For a tax policy that tackles the virus of inequalities in depth

Oxfam in Morocco publishes its new report “FAIR TAX MONITOR: Analysis of the Moroccan fiscal system”, which decrypts Moroccan taxation in depth and makes key proposals in the context of the health crisis which has plunged tax revenues and increased social spending .

For Oxfam, only an efficient, fair and efficient tax system will enable Morocco to put in place a development policy that effectively fights against inequalities.

The report reveals that tax revenue, which represents nearly 85% of state budget revenue on average between 2000 and 2018, weighs heavily and unfairly on a tiny category of society as is the case with the The income tax (IR) which creates a higher tax burden is unfairly imposed on employees.

Official statistics show a contribution of around 75% of employees to the total RI in Morocco. That is to say only 25% of contribution at the same time for professional income, land, agriculture and capital.

The pressure of the RI is supported mainly by the average incomes, nearly 3 quarters of the RI in Morocco are indeed paid by 47% of the employees while 56% of the wealth created by the economy is attributed to the remuneration of the capital against 30% for the remuneration of the work and this for the year 2018.

Morocco has experienced sustained growth in its tax revenues over the past 2 decades. However, the analysis of the elasticity of the Moroccan tax system during the same period shows that it is unable to keep pace with the evolution of the wealth created. The same observation was made recently by the Bank of Morocco in its last report on “the capacity to mobilize tax revenue in Morocco” (December 2020)

To ensure an economic recovery in the post-covid period, Morocco must absolutely put its tax system at the service of reducing inequalities and equip itself with the necessary means to finance more just, ambitious and redistributive public policies. Economic recovery must be established on the basis of a broader base and progressive taxation.

For Asmae Bouslamti, Governance Program Manager at Oxfam in Morocco “We have been advocating for a number of years for a deeper tax policy reform that will bring more social justice and corrections to inequalities. The economic and social recovery of the Kingdom should not be at the cost of reducing public revenues because this impacts the entire country. There are political choices to be made, especially in this context of the COVID-19 crisis, it is time to prioritize the generation of real value, cooperation and the future of the entire population ”.

Unfortunately, the long-awaited comprehensive and in-depth restructuring of fiscal policy in the 2021 finance law is once again postponed. While other countries have made radical choices to face the consequences of this pandemic, the government remains hesitant in the responses it brings to face the economic and social priorities of the country in this period of crisis: to preserve the fabric economy, protect jobs, finance essential public services and tackle the informal sector which supports 2/3 of households and which has been seriously affected.

Pour Asmae Bouslamti: “Widening the tax base to make the contribution of all economic players fairer is one of the great challenges for Morocco, in the current context. Taxation on wealth is one of these means that has been recommended since the 2013 Tax Conference and confirmed in 2019. There is no longer any question of pushing back again a measure that would give hope to poor populations and a turning point that would allow the Moroccan tax system to mobilize revenue and be more fair and progressive ”.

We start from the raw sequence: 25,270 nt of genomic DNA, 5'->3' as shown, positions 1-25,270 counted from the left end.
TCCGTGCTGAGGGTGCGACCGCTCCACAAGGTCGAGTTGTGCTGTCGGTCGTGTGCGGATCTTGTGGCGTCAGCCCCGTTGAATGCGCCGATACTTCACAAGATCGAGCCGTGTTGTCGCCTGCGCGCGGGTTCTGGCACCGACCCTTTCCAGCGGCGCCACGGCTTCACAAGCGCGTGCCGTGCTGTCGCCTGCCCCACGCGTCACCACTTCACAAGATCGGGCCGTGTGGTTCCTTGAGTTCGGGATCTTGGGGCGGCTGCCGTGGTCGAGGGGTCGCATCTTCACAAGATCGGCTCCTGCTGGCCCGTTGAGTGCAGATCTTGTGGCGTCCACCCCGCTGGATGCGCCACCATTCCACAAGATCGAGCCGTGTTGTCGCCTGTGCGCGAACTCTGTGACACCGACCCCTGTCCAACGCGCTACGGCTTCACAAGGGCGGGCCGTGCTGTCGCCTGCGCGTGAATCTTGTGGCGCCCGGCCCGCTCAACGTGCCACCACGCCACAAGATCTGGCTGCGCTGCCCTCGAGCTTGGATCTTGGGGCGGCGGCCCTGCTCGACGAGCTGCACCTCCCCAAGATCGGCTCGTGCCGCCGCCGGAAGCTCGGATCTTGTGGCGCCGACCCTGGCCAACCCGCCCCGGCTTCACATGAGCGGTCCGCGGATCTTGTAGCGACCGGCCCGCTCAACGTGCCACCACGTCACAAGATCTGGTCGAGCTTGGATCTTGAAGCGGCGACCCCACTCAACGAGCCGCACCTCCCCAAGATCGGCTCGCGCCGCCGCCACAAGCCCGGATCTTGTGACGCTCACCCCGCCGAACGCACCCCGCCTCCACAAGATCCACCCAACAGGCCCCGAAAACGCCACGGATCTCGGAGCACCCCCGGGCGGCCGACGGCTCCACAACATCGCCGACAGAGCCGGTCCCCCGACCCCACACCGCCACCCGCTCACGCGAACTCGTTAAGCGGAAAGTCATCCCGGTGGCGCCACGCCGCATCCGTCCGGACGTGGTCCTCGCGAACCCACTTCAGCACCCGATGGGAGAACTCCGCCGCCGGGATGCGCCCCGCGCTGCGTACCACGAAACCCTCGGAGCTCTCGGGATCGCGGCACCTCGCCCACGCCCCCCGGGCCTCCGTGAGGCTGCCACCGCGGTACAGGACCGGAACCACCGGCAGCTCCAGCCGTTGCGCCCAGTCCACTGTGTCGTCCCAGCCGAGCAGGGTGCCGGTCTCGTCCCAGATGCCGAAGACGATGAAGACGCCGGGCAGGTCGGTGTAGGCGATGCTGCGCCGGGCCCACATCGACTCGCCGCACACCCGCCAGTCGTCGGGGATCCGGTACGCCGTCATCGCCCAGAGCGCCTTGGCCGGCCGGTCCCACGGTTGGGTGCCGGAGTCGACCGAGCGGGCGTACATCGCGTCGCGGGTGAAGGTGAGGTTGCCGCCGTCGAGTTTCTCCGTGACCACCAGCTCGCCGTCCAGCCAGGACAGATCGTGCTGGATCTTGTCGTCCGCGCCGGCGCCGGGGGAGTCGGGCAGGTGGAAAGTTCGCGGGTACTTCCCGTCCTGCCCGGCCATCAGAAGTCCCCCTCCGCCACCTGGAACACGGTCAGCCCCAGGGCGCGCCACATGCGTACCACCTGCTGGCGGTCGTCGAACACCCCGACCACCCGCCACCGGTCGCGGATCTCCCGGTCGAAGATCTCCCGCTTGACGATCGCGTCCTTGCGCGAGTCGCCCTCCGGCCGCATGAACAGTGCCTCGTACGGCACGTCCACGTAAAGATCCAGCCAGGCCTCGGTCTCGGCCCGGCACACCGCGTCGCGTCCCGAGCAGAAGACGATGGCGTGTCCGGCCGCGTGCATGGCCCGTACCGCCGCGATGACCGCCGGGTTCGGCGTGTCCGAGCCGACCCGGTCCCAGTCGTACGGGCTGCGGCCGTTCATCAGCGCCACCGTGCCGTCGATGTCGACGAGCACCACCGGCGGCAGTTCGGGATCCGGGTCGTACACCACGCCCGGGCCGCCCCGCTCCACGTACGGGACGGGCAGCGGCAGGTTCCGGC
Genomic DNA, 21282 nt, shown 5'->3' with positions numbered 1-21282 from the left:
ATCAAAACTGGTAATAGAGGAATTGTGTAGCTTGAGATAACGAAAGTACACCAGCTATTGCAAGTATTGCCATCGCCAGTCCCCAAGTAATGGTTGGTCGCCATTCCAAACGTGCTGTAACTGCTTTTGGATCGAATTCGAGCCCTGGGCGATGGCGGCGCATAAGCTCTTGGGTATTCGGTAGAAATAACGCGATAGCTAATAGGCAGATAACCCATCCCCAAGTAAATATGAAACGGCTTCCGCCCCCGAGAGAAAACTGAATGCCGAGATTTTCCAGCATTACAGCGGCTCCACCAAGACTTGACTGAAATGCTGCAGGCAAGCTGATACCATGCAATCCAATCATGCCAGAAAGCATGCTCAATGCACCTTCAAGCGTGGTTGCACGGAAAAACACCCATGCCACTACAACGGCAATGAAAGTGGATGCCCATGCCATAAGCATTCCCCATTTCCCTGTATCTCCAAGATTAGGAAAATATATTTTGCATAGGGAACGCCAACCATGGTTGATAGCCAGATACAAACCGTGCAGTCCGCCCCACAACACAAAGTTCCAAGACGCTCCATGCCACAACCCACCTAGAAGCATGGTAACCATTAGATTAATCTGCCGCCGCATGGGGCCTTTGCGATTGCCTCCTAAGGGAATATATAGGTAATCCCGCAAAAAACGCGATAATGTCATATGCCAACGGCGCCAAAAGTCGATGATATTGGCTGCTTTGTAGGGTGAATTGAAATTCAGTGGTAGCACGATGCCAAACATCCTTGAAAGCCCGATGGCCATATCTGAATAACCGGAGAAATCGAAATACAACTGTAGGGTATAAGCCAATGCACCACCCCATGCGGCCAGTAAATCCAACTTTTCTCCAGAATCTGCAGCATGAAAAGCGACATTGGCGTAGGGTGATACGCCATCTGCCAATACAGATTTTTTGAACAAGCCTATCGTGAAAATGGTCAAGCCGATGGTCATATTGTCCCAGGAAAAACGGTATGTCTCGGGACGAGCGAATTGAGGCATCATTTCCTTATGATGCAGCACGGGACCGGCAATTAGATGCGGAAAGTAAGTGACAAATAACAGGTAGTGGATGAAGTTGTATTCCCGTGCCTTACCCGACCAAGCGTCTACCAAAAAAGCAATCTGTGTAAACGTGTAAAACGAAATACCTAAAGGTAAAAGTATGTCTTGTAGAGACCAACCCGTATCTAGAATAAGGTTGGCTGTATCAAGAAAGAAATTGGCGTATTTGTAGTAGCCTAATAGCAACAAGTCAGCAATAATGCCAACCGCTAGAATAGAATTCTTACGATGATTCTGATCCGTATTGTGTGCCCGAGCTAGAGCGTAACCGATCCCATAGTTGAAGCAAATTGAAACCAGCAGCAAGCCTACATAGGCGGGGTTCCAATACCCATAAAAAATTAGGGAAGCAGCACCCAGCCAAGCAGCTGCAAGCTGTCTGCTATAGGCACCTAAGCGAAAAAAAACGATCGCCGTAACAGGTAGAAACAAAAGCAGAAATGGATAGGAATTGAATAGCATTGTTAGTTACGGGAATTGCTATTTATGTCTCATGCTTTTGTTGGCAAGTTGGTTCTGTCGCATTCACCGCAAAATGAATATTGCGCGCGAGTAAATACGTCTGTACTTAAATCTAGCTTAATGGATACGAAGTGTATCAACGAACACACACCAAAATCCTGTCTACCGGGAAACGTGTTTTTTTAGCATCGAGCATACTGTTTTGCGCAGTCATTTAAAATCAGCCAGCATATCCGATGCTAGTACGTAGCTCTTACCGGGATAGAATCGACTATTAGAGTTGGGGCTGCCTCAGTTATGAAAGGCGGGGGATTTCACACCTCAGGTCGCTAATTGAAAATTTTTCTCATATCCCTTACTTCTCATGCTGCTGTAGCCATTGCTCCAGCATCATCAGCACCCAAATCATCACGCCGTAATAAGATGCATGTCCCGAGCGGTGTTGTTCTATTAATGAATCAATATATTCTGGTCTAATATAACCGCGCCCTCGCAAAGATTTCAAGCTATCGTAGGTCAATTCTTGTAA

According to Oxfam estimates, if a wealth solidarity tax had been adopted at 5%, the income generated (based on 2019 data) could have been sufficient to almost double Morocco’s spending for its response to the coronavirus. .

The current budgetary challenges and the health crisis of 2020 show how necessary it is to adopt new fiscal measures capable of replenishing the state coffers. Likewise, the taxation of high incomes and large fortunes is among the actions necessary to limit the widening of inequalities and alleviate the pressure exerted on low and middle incomes. In addition, environmental taxation is an avenue that deserves to be exploited.

While Morocco has one of the lowest efficiency rates of public investment in the world and relies only on fiscal resources to fuel its budget, the role of taxation is absolutely decisive. Without a strong decision on the part of the government, there is a great risk that the country will turn towards austerity, and therefore a rise in social tension and inequalities.

Oxfam in Morocco wishes, through this new report on fiscal policy, to relaunch the debate between political, economic and social actors to start the real projects of change which must be at the heart of the reform of the development model and the political programs of the next elections. .

In this case, it is a question of actively acting to improve the progressivity of taxes, of urgently establishing a tax, exceptional or permanent, on great fortunes and environmental taxes, of making the tax system the lever of a efficient public spending geared towards social sectors, making VAT a tool in the fight against class and gender inequalities

It also involves studying the relevance of tax expenditures by reducing tax incentives that have not produced the expected economic effects or those contributing to the widening of social inequalities, improving the governance of the Moroccan tax system and the fight against corruption or even improve the participation of citizens and civil society in budget preparation.

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